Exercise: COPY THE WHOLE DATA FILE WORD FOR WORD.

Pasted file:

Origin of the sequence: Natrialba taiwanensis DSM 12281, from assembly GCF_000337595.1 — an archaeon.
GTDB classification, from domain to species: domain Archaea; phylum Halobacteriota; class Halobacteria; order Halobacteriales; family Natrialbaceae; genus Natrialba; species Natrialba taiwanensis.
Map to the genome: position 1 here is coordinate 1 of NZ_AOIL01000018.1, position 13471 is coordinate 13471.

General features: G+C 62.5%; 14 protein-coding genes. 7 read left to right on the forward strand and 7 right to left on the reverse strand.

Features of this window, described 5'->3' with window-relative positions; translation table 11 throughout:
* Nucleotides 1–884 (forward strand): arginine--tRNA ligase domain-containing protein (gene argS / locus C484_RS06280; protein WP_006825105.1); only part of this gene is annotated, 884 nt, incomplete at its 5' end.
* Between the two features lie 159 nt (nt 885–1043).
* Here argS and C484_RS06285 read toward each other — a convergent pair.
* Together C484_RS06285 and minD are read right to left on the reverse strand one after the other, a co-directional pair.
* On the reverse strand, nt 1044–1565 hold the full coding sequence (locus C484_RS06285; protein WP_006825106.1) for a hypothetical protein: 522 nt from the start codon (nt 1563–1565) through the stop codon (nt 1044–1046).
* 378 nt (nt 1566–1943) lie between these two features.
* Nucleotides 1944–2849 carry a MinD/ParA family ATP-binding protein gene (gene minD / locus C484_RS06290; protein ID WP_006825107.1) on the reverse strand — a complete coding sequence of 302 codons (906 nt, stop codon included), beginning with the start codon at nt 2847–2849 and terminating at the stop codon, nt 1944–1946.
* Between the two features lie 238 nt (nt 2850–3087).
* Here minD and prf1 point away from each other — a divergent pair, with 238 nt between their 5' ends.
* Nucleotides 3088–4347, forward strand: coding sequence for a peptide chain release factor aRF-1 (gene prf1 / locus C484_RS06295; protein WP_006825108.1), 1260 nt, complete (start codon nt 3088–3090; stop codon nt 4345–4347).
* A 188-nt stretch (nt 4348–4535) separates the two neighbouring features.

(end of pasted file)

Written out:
Origin of the sequence: Natrialba taiwanensis DSM 12281, from assembly GCF_000337595.1 — an archaeon.
GTDB classification, from domain to species: domain Archaea; phylum Halobacteriota; class Halobacteria; order Halobacteriales; family Natrialbaceae; genus Natrialba; species Natrialba taiwanensis.
Map to the genome: position 1 here is coordinate 1 of NZ_AOIL01000018.1, position 13471 is coordinate 13471.

General features: G+C 62.5%; 14 protein-coding genes. 7 read left to right on the forward strand and 7 right to left on the reverse strand.

Features of this window, described 5'->3' with window-relative positions; translation table 11 throughout:
* Nucleotides 1–884 (forward strand): arginine--tRNA ligase domain-containing protein (gene argS / locus C484_RS06280; protein WP_006825105.1); only part of this gene is annotated, 884 nt, incomplete at its 5' end.
* Between the two features lie 159 nt (nt 885–1043).
* Here argS and C484_RS06285 read toward each other — a convergent pair.
* Together C484_RS06285 and minD are read right to left on the reverse strand one after the other, a co-directional pair.
* On the reverse strand, nt 1044–1565 hold the full coding sequence (locus C484_RS06285; protein WP_006825106.1) for a hypothetical protein: 522 nt from the start codon (nt 1563–1565) through the stop codon (nt 1044–1046).
* 378 nt (nt 1566–1943) lie between these two features.
* Nucleotides 1944–2849 carry a MinD/ParA family ATP-binding protein gene (gene minD / locus C484_RS06290; protein ID WP_006825107.1) on the reverse strand — a complete coding sequence of 302 codons (906 nt, stop codon included), beginning with the start codon at nt 2847–2849 and terminating at the stop codon, nt 1944–1946.
* Between the two features lie 238 nt (nt 2850–3087).
* Here minD and prf1 point away from each other — a divergent pair, with 238 nt between their 5' ends.
* Nucleotides 3088–4347, forward strand: coding sequence for a peptide chain release factor aRF-1 (gene prf1 / locus C484_RS06295; protein WP_006825108.1), 1260 nt, complete (start codon nt 3088–3090; stop codon nt 4345–4347).
* A 188-nt stretch (nt 4348–4535) separates the two neighbouring features.